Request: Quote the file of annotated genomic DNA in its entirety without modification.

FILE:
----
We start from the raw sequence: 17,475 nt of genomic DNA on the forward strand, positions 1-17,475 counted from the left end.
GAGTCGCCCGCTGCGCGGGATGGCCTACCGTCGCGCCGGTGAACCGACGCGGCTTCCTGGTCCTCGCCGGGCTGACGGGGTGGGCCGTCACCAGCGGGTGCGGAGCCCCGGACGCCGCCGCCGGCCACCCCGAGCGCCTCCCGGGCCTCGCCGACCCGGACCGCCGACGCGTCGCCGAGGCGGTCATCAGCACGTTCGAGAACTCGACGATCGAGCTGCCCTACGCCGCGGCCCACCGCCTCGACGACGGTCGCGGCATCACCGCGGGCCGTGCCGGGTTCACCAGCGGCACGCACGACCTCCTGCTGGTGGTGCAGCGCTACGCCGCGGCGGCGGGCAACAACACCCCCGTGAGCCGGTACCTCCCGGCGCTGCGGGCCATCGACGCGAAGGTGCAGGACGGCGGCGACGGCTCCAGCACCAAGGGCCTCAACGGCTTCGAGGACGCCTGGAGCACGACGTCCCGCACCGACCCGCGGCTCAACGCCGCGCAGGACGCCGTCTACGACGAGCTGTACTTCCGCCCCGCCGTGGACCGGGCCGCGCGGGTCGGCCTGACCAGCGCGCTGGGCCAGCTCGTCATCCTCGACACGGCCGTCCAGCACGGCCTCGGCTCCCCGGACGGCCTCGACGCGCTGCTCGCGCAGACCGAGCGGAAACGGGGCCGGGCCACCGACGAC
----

We start from the raw sequence: 17,475 nt of genomic DNA on the forward strand, positions 1-17,475 counted from the left end.
GAGTCGCCCGCTGCGCGGGATGGCCTACCGTCGCGCCGGTGAACCGACGCGGCTTCCTGGTCCTCGCCGGGCTGACGGGGTGGGCCGTCACCAGCGGGTGCGGAGCCCCGGACGCCGCCGCCGGCCACCCCGAGCGCCTCCCGGGCCTCGCCGACCCGGACCGCCGACGCGTCGCCGAGGCGGTCATCAGCACGTTCGAGAACTCGACGATCGAGCTGCCCTACGCCGCGGCCCACCGCCTCGACGACGGTCGCGGCATCACCGCGGGCCGTGCCGGGTTCACCAGCGGCACGCACGACCTCCTGCTGGTGGTGCAGCGCTACGCCGCGGCGGCGGGCAACAACACCCCCGTGAGCCGGTACCTCCCGGCGCTGCGGGCCATCGACGCGAAGGTGCAGGACGGCGGCGACGGCTCCAGCACCAAGGGCCTCAACGGCTTCGAGGACGCCTGGAGCACGACGTCCCGCACCGACCCGCGGCTCAACGCCGCGCAGGACGCCGTCTACGACGAGCTGTACTTCCGCCCCGCCGTGGACCGGGCCGCGCGGGTCGGCCTGACCAGCGCGCTGGGCCAGCTCGTCATCCTCGACACGGCCGTCCAGCACGGCCTCGGCTCCCCGGACGGCCTCGACGCGCTGCTCGCGCAGACCGAGCGGAAACGGGGCCGGGCCACCGACGAC